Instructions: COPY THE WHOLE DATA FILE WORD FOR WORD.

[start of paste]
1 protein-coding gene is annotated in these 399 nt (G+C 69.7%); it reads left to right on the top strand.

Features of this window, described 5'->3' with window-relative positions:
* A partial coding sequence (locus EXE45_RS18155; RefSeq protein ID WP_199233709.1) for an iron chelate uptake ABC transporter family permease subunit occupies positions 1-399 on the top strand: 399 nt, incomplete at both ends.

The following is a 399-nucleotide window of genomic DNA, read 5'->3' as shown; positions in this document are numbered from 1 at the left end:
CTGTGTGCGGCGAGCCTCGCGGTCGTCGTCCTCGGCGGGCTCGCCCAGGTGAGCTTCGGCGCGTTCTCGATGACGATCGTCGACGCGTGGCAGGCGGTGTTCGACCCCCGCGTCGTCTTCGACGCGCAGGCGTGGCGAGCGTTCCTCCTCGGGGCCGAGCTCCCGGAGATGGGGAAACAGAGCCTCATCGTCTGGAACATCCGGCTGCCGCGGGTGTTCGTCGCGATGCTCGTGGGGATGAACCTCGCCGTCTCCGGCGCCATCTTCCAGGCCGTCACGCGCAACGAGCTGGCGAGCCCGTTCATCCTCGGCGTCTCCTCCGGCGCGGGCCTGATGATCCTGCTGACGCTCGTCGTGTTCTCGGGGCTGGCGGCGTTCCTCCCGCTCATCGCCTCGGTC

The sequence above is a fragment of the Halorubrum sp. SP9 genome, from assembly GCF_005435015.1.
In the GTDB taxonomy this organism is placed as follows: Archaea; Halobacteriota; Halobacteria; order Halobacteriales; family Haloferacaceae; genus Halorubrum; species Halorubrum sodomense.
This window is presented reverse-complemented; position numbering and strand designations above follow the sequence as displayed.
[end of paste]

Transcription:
1 protein-coding gene is annotated in these 399 nt (G+C 69.7%); it reads left to right on the top strand.

Features of this window, described 5'->3' with window-relative positions:
* A partial coding sequence (locus EXE45_RS18155; RefSeq protein ID WP_199233709.1) for an iron chelate uptake ABC transporter family permease subunit occupies positions 1-399 on the top strand: 399 nt, incomplete at both ends.

The following is a 399-nucleotide window of genomic DNA, read 5'->3' as shown; positions in this document are numbered from 1 at the left end:
CTGTGTGCGGCGAGCCTCGCGGTCGTCGTCCTCGGCGGGCTCGCCCAGGTGAGCTTCGGCGCGTTCTCGATGACGATCGTCGACGCGTGGCAGGCGGTGTTCGACCCCCGCGTCGTCTTCGACGCGCAGGCGTGGCGAGCGTTCCTCCTCGGGGCCGAGCTCCCGGAGATGGGGAAACAGAGCCTCATCGTCTGGAACATCCGGCTGCCGCGGGTGTTCGTCGCGATGCTCGTGGGGATGAACCTCGCCGTCTCCGGCGCCATCTTCCAGGCCGTCACGCGCAACGAGCTGGCGAGCCCGTTCATCCTCGGCGTCTCCTCCGGCGCGGGCCTGATGATCCTGCTGACGCTCGTCGTGTTCTCGGGGCTGGCGGCGTTCCTCCCGCTCATCGCCTCGGTC

The sequence above is a fragment of the Halorubrum sp. SP9 genome, from assembly GCF_005435015.1.
In the GTDB taxonomy this organism is placed as follows: Archaea; Halobacteriota; Halobacteria; order Halobacteriales; family Haloferacaceae; genus Halorubrum; species Halorubrum sodomense.
This window is presented reverse-complemented; position numbering and strand designations above follow the sequence as displayed.